(CN) – Imposing a $1.5 million fine against a woman who shared 24 songs is excessive and stifles innovation, a coalition of libraries, public interest and online privacy advocates told the 8th Circuit.
In a joint amicus brief filed Friday, the Electronic Frontier Foundation, the Internet Archive, the American Library Association and others urged the St. Louis-based federal appeals court to accept a reduced damage award against Jammie Thomas-Rasset.
Capitol Records sued Thomas-Rasset in 2006 for posting songs by bands like Aerosmith and Green Day on the peer-to-peer file-sharing program Kazaa.
Marking the first individual file-sharing action to go to trial, Thomas-Rasset was initially fined $220,000 for 24 songs that had been downloaded from her account.
But the judge convened a retrial, and a third jury ultimately awarded Capitol $1.5 million in damages. The judge reduced that figure to $54,000, calling the verdict “so severe and oppressive as to be wholly disproportionate to the offense and obviously unreasonable.”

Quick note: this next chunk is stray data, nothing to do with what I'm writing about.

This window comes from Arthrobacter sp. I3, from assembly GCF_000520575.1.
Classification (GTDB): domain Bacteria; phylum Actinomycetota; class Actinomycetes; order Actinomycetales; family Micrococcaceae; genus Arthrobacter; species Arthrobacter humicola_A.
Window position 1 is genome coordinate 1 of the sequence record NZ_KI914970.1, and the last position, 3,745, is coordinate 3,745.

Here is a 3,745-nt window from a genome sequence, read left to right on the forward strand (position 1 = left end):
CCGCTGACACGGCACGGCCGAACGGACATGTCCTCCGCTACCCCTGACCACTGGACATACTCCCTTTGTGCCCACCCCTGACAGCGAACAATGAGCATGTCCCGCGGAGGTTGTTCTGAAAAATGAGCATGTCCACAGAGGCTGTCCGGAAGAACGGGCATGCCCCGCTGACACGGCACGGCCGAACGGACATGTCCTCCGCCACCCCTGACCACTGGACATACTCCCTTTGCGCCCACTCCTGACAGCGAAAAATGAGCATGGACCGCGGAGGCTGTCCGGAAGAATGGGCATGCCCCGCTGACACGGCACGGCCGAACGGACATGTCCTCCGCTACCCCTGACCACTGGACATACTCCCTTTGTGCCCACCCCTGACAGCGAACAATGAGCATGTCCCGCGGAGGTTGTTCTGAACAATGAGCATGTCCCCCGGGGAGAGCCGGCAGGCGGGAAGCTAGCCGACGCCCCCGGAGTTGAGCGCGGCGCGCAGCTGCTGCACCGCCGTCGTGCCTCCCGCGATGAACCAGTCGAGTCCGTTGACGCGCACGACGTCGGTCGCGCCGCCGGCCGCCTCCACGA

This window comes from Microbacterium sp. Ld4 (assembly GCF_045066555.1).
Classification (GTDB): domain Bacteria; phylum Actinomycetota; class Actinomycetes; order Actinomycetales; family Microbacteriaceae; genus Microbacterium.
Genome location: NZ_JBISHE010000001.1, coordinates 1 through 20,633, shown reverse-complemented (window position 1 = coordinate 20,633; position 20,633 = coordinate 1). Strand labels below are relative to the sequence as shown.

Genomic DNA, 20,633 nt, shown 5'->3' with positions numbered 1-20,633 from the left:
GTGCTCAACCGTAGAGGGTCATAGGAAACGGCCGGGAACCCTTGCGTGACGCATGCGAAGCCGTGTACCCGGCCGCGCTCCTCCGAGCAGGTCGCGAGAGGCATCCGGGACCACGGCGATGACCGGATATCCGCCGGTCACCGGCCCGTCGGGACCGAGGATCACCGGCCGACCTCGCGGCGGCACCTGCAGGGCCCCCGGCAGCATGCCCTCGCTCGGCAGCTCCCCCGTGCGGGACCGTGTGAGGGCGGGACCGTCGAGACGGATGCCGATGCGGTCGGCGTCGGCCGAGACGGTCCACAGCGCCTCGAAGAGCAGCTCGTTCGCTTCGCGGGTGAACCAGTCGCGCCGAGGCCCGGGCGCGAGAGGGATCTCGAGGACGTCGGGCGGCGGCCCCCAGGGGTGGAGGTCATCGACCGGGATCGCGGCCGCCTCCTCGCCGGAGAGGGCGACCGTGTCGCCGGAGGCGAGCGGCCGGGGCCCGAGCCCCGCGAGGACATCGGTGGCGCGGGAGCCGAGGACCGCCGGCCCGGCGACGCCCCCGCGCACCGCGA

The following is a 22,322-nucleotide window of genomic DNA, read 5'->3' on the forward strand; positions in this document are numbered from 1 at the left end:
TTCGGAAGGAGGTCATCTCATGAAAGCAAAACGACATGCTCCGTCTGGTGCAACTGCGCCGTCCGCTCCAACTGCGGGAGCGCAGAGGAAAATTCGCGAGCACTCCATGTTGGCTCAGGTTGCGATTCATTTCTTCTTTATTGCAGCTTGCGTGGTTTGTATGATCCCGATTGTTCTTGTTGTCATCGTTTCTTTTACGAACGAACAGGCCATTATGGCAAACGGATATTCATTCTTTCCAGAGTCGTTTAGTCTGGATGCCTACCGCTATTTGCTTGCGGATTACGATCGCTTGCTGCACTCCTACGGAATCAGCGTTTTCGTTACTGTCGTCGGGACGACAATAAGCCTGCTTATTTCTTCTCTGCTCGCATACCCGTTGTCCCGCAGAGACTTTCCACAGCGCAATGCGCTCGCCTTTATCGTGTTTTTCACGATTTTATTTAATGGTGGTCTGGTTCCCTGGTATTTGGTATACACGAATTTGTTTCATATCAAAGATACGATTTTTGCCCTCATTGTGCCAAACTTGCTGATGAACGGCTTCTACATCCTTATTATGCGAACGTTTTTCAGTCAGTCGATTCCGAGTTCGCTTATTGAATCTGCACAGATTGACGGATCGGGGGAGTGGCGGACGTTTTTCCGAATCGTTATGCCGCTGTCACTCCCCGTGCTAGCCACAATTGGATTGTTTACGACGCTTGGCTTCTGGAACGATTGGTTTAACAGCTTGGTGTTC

Capitol is appealing for more money, but the Electronic Frontier Foundation and others have come to Thomas-Rasset’s defense in favor of the reduced award.
The amicus brief argues that damage awards must pass constitutional due-process review. Without that review, damages can be unpredictable and can discourage Internet users from reasonably using copyrighted materials.
“Excessive (and unpredictable) statutory damage awards can stifle creativity and innovation that involves even a small risk of copyright liability,” according t othe brief authored by Corynne McSherry, the intellectual property director at Electronic Frontier.
“That chills, in turn, reasonable uses of copyrighted material, especially in the digital environment,” the brief continues.
McSherry also asked the court to reject Capitol’s theory that making a copyrighted work available to the public is the same as “distributing” it. Her colleague, Michael Barclay, echoed that argument in a statement on the foundation’s website.
“The Copyright Act is very clear: a work isn’t ‘distributed’ unless someone actually downloads it,” Barclay said. “In essence, the labels want the courts to give them a pass on proving a crucial part of their case.”
Public Knowledge, the Internet Archive, the Association of Research Libraries, the Association of College and Research Libraries, and the American Library Association co-signed the brief.